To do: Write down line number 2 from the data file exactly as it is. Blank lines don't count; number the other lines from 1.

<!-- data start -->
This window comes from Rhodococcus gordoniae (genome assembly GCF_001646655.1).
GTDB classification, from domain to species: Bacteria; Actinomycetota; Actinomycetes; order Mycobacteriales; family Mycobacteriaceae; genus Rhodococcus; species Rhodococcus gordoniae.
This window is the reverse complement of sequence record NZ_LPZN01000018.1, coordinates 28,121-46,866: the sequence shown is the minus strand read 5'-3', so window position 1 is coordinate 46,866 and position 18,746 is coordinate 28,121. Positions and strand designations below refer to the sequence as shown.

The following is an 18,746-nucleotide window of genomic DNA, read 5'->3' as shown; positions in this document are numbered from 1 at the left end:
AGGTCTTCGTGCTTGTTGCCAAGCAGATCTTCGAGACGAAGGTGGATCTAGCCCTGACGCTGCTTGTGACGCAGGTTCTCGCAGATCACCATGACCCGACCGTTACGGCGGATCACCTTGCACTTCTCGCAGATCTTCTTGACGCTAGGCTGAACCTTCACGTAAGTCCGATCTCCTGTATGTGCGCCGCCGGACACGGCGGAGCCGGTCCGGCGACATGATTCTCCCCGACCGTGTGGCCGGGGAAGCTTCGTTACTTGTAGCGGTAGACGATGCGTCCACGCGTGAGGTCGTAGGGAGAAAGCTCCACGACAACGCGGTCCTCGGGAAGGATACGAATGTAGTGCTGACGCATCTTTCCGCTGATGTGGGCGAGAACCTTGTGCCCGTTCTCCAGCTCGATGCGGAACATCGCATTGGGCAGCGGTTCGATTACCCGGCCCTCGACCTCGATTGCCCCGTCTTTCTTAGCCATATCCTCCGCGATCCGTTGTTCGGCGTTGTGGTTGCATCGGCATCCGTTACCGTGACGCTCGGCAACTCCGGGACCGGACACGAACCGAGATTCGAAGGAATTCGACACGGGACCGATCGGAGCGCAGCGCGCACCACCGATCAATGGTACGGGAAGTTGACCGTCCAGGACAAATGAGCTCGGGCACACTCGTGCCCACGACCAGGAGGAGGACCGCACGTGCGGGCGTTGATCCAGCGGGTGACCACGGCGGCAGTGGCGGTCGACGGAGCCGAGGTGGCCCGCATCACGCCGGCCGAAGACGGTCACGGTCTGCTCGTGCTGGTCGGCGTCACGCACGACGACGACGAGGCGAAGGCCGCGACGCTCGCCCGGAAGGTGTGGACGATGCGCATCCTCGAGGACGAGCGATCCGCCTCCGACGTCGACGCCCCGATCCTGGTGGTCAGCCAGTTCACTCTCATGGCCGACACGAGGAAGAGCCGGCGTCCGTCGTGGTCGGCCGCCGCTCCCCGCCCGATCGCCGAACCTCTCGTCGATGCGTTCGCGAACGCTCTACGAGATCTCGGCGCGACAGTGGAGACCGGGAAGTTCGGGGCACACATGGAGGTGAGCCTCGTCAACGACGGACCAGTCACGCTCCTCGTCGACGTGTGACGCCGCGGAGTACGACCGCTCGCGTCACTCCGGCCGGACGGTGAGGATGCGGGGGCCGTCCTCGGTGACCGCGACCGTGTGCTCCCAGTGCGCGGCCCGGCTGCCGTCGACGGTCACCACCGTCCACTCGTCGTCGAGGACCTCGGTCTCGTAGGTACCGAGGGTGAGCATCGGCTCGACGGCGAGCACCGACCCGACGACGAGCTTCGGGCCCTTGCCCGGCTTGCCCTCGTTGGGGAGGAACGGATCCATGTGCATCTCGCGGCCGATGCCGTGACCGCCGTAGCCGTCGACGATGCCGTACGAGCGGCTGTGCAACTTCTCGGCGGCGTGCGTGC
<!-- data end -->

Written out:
GTDB classification, from domain to species: Bacteria; Actinomycetota; Actinomycetes; order Mycobacteriales; family Mycobacteriaceae; genus Rhodococcus; species Rhodococcus gordoniae.